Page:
Recovering Steadily After a Loss of Work

By Vickie Elmer
Special to The Washington Post
Sunday, October 12, 2008

Sometimes it's your career that needs a bailout.

After you lose a job, it's important to shore up your prospects and your confidence, especially if the loss was sudden, dealt a blow to your ego or blemished your reputation. It won't cost as much as rescuing the world's economy, but it's still not easy.

Start the climb back by rebuilding your self-image.

"Whatever the situation, sometimes your confidence is shaken," said Kimberly Shanahan, a senior partner at recruitment firm Korn Ferry International's Reston office. She suggests that people move on from their setback and take the chip off their shoulder before jumping into a job hunt.

For some, this requires time and effort working through the emotions of failure, loss, anger, betrayal and disappointment. For others it's faster -- they tap their reserves of faith in themselves and focus on the long successful career, not the bad blip.

"It's all about attitude," said Bob Korin, 53, who left a job in account management with a major hotel chain in a reorganization this spring. He drew confidence from creating a work atmosphere at home and "a game plan to find a new job right from Day 1."

Within days of leaving, he sent a "blast e-mail to everyone" -- clients, colleagues and friends -- giving his new contact details and telling them he was looking for work. As a result, he received several e-mails with recommendations and offers of references, which he used to create a "testimonial statement." He has been sending that document out with his résumé.

Newly fired workers need to take time to understand what went wrong in the old job. "What was the environment like? Learn from that situation, and make better choices about the next job they take," said Marcia Feola, owner of PowerfulWork and an executive coach in Rockville.

More advice:

· Stay connected. Korin tried to have coffee with friends and colleagues who have large networks. He attended professional association events to stay in touch with issues in the meeting-planning and business-conference business. "It keeps you very current," he said, and gave him the latest buzzwords and trends to talk about with hiring managers. "It keeps you visible."

He created his own business cards for such events. "You need something to hand out so people know how to get in touch with you," he said. And he made it clear that he was actively looking for work. "You've got to check your ego. It's not easy." He thinks he's close to landing a job with another hotel chain.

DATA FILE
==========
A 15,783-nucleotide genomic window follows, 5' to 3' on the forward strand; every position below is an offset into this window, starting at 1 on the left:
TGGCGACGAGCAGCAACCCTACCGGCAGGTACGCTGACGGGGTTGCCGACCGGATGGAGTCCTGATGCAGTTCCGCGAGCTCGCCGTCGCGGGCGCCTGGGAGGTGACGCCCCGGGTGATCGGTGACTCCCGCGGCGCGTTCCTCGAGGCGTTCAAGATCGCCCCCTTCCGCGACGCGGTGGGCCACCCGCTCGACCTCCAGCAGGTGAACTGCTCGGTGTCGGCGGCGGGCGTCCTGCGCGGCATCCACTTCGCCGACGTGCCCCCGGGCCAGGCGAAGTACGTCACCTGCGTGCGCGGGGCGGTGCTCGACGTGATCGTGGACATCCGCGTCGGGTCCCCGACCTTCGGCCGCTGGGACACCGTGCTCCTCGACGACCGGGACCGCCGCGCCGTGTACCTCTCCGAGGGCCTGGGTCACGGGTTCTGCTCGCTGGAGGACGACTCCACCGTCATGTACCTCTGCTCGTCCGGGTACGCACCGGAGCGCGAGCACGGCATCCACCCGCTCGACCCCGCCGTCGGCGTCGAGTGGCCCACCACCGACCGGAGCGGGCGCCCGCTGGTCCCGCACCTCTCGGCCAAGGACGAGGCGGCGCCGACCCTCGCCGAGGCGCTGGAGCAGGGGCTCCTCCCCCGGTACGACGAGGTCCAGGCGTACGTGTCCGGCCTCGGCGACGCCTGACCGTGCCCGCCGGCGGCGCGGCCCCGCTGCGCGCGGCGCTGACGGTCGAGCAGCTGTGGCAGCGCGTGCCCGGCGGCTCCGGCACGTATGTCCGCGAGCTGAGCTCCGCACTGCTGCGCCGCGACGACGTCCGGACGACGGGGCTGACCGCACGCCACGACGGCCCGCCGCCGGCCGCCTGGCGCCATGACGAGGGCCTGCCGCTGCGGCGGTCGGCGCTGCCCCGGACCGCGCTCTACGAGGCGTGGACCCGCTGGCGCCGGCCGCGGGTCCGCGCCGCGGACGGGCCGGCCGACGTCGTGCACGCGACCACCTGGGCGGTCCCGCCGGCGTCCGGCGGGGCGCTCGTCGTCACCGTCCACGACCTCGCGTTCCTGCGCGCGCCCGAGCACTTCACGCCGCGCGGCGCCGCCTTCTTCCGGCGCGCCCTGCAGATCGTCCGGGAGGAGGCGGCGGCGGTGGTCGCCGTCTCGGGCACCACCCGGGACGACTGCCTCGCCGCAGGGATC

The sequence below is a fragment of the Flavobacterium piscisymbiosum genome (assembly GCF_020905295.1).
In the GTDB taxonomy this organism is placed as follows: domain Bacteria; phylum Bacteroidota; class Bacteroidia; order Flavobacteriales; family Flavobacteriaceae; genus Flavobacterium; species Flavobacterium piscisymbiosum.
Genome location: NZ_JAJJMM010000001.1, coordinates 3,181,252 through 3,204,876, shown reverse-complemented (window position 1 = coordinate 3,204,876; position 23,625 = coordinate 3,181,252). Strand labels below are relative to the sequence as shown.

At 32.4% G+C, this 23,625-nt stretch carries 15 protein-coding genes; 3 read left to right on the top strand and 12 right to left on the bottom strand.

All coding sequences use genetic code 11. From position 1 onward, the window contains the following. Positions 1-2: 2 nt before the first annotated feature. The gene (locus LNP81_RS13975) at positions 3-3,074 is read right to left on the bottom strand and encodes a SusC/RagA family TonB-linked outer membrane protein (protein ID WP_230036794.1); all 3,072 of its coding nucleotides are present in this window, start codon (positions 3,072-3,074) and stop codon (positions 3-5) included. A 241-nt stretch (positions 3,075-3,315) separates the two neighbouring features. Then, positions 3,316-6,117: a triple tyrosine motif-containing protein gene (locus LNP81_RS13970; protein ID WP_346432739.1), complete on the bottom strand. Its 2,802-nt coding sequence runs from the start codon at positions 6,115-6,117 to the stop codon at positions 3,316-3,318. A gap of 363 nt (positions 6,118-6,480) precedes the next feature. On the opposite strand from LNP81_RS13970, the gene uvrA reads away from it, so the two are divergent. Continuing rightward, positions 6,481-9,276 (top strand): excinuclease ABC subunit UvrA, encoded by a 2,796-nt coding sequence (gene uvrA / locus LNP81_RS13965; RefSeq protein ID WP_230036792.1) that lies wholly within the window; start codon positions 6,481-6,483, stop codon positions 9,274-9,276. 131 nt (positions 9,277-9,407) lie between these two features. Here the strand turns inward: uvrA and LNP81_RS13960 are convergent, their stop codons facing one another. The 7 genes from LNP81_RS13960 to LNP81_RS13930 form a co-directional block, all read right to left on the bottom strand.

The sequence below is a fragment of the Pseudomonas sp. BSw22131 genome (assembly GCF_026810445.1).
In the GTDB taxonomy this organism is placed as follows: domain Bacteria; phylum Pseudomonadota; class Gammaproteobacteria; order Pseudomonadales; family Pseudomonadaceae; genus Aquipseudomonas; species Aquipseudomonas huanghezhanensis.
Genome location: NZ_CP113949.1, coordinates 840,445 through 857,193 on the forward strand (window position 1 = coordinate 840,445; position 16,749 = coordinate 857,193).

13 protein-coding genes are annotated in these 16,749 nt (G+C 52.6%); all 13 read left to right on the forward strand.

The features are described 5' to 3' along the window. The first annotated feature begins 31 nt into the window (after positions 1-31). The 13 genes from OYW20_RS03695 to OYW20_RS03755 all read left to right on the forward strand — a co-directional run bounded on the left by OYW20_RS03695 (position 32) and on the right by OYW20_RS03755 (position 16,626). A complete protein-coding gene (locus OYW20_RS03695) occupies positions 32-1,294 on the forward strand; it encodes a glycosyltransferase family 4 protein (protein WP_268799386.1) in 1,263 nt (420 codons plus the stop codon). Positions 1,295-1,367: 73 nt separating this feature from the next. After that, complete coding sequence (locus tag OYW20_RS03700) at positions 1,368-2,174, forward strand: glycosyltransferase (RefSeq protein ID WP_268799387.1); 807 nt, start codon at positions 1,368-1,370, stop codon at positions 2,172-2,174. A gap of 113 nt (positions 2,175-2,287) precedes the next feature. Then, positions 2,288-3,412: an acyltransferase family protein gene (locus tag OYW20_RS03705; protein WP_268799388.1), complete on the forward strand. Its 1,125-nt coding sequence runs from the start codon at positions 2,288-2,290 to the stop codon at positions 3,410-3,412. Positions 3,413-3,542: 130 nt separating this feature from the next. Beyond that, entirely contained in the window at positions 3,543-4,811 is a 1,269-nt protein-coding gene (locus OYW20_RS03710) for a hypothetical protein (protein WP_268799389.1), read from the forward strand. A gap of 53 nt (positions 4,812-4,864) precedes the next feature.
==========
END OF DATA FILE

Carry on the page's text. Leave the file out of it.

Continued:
Use your network to help you find opportunities and to connect with the best hiring managers in organizations. Networks may include former customers, people at your religious organization and those in groups where you volunteer, Feola said. "Those will probably be your link to the next job."

· Be prepared for questions. Shanahan remembers when WorldCom was unraveling and some employers were reluctant to interview people who had worked at the telecommunications firm for a long time. In such circumstances, you may have to work harder even to get an interview.

When you do, managers and recruiters will ask you what happened and why you left. They'll ask why there's a gap in your résumé, or why you took a year off. And if you worked for a company with executive indictments or other serious problems, you may be asked about your role. The key: "Be honest, direct and confident in their answers," Shanahan said. "Be matter of fact. Be ready for those questions." Practice your answers.

Feola agreed, adding: "You never want to be negative about the old organization. Don't badmouth."

· Rebuild your reputation. Depending on your situation, there are many ways you can do this. You may want to start with an inventory of your talents and accomplishments -- a cheat sheet to bolster your confidence. Or you could develop an A-list of colleagues who will attest to your abilities.

Some people consult for a prestigious organization as a way of polishing their résumés. This works especially well as a transition tool and gives you a chance to "see a lot of different companies and build your network," Shanahan said. She also likes to see people with volunteer projects or activities on their résumés when they're between jobs.

· Know what you want. Be clear about your talents and abilities and don't apply for every job that you see. That looks desperate and recruiters notice it, Shanahan said.

"You can say, 'I'm going to be relativelyselective and thoughtful about what I will do next,' " she said, and fill in with volunteering or consulting -- something that will add credence to your career bailout.

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